Why a 0% credit card could mean 100% trouble
Filed under: Credit Cards
Part of our work as debt counsellors is answering questions from clients and people needing help online. One of the most common questions put to us are from people who are nearing the end of a 0% deal from a credit card company.
Many of these people seem bewildered that they're going to be stuck paying interest for large balances being carried on these cards.
It seems that during better times it was little more than a formality that balances could be switched between providers, hungry for business and offering 0% deals like they were going out of fashion.
Well, from the questions that we answer on a daily basis, it seems that for many lenders the 0% deal has gone out of fashion, or at least the criteria to qualify for an interest-free period has got a lot stricter.
£50 extra per month
It's been reported in the press recently that even a £50 increase in expenditure can tip families and individuals into debt trouble. The end of a 0% credit card deal means that monthly payments will often rise by more than £50.
We already know that paying the minimum payments on credit cards is no way to clear the debt. That means the £50 extra to find each month will often stretch many years into the uncertain future.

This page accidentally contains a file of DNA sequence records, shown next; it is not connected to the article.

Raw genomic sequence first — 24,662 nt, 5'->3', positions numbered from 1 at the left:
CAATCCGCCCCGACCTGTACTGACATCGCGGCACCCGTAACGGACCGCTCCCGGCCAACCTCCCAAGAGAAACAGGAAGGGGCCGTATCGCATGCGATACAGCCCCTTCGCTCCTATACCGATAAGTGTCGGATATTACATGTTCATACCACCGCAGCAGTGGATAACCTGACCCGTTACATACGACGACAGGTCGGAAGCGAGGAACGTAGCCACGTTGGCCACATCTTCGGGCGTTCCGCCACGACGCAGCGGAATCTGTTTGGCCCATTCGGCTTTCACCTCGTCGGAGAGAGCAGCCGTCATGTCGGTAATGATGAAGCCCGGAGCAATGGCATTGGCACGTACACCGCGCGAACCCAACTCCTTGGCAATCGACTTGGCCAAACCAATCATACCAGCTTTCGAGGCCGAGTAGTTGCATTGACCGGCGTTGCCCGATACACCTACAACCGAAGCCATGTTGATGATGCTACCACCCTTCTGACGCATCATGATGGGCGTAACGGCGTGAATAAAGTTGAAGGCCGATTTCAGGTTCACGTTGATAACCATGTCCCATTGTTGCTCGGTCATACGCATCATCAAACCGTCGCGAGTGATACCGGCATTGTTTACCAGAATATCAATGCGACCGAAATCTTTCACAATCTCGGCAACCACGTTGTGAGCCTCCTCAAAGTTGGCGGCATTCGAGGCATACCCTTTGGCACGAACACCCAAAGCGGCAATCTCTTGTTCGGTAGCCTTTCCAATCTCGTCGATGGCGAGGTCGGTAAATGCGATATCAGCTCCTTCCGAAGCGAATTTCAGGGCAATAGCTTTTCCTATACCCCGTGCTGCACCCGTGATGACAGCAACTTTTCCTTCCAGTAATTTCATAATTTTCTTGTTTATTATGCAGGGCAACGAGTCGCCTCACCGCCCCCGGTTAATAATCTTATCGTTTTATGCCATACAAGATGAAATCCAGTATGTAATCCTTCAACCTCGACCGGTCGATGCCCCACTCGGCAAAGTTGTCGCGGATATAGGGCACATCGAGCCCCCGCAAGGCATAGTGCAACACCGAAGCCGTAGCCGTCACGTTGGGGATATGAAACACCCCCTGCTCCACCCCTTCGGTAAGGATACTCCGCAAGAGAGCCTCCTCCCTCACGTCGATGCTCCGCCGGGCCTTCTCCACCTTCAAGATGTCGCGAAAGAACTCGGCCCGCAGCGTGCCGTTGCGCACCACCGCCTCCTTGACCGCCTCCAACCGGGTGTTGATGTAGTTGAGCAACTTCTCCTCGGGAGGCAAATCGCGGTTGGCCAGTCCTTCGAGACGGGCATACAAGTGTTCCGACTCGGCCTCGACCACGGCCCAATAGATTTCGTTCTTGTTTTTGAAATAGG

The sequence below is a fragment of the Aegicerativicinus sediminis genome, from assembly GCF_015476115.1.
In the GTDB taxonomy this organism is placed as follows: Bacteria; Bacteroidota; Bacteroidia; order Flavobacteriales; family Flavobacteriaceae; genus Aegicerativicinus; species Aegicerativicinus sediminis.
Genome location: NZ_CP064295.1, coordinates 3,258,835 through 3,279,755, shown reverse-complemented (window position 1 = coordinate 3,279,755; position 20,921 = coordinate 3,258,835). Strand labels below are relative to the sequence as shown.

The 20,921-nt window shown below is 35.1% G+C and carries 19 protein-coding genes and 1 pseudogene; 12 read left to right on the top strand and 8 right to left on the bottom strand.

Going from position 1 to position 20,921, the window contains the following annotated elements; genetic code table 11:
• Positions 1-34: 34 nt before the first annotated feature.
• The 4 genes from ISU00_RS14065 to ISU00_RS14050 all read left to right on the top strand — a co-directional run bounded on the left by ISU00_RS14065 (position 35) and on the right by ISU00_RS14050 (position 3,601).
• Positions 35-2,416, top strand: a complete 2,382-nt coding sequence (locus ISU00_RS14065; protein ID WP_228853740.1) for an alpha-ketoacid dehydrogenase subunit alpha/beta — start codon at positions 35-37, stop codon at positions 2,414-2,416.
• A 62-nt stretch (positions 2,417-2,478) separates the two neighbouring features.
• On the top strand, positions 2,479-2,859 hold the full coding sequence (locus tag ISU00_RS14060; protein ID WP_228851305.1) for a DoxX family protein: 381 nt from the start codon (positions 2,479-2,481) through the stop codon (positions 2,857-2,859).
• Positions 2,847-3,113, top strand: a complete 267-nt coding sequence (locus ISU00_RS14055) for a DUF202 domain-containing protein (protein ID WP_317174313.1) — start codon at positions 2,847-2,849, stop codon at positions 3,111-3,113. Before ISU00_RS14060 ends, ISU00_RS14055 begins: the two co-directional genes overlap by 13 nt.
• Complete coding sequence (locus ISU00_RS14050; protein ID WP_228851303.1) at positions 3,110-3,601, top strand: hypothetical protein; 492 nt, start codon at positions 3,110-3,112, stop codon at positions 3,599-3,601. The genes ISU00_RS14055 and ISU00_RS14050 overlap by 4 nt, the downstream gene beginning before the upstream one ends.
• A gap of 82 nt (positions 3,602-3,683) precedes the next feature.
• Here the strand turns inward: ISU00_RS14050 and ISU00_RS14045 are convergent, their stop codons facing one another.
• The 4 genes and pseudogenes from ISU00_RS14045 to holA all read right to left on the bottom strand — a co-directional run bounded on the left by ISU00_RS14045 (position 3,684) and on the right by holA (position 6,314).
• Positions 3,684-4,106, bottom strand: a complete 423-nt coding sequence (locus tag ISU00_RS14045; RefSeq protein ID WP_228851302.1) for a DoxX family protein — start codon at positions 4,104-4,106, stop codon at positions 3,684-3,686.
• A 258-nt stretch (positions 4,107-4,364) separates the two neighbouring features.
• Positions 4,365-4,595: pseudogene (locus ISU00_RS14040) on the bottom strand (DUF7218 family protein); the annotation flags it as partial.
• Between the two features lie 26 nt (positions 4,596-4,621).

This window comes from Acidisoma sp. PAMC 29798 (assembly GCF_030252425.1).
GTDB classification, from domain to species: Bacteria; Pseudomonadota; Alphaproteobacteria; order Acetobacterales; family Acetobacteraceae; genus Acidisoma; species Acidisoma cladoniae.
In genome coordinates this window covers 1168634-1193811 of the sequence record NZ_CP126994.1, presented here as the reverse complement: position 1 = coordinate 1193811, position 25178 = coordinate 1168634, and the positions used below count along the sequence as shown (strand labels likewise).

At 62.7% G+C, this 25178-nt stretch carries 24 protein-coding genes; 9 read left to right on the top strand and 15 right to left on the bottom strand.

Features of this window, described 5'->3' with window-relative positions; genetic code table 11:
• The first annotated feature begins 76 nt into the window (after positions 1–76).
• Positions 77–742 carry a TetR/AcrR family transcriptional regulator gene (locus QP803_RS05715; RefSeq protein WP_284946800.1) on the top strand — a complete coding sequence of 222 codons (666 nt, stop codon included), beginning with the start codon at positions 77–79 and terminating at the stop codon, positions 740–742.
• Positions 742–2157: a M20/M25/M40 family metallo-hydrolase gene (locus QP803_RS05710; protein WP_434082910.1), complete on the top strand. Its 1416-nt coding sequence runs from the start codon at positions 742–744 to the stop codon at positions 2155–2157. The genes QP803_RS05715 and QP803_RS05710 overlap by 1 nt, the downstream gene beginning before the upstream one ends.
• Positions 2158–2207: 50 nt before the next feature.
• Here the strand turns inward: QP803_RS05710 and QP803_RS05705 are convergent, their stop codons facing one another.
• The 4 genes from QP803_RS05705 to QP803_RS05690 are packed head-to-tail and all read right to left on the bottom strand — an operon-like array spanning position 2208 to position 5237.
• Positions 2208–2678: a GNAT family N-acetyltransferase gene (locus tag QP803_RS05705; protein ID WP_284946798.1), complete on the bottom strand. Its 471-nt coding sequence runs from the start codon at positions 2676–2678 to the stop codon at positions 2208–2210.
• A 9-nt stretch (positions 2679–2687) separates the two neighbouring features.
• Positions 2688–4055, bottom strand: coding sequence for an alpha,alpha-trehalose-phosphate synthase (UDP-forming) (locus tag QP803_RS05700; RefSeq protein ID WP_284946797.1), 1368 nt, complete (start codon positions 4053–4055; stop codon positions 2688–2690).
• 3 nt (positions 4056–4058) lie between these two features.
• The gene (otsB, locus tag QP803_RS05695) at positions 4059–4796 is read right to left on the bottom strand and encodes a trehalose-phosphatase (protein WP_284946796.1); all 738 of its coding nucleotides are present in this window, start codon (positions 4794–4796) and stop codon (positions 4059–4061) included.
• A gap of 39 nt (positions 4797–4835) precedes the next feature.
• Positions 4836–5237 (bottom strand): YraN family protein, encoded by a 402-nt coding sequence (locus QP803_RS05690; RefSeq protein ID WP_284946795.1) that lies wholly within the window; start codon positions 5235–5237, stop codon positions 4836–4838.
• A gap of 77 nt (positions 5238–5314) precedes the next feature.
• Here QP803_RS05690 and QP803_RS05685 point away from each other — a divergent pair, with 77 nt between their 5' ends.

Our normal advice in this scenario is to look at putting together a budget paying off as much of the credit card balance as you can reasonably afford. This sometimes falls on deaf ears and the client's next question is inevitably about the dreaded consolidation loan.
Not the answer
We don't usually recommend consolidation loans as a good debt solution (although in some particular circumstances they can work). The problem with debt consolidation is simple. The very nature of the solution usually means you're making your debts bigger and repayable over a longer period. This is not good advice for someone who is already struggling.
The other problem with consolidation loans is the 'human factor'. A large consolidation loan may clear all outstanding loans and credit cards, but this doesn't necessarily mean the problem of over spending or poor budgeting has been cured.
We see over and over again, people who have taken out a consolidation loan, paid off credit cards and then, within a few months, have used the credit cards again.
Don't fudge it, learn to budget
We don't just give free debt management advice and offer free solutions. We also give advice about budgeting, how to put one together and how to stick to it. The most important thing with a budget is to make it realistic and sustainable. Budgeting, once mastered is quite a skill to have in your financial armoury.
If you're nearing the end of a 0% credit card deal and you're going to be starting to pay interest on the debt, the first thing to do is put together a budget and we can help with this.
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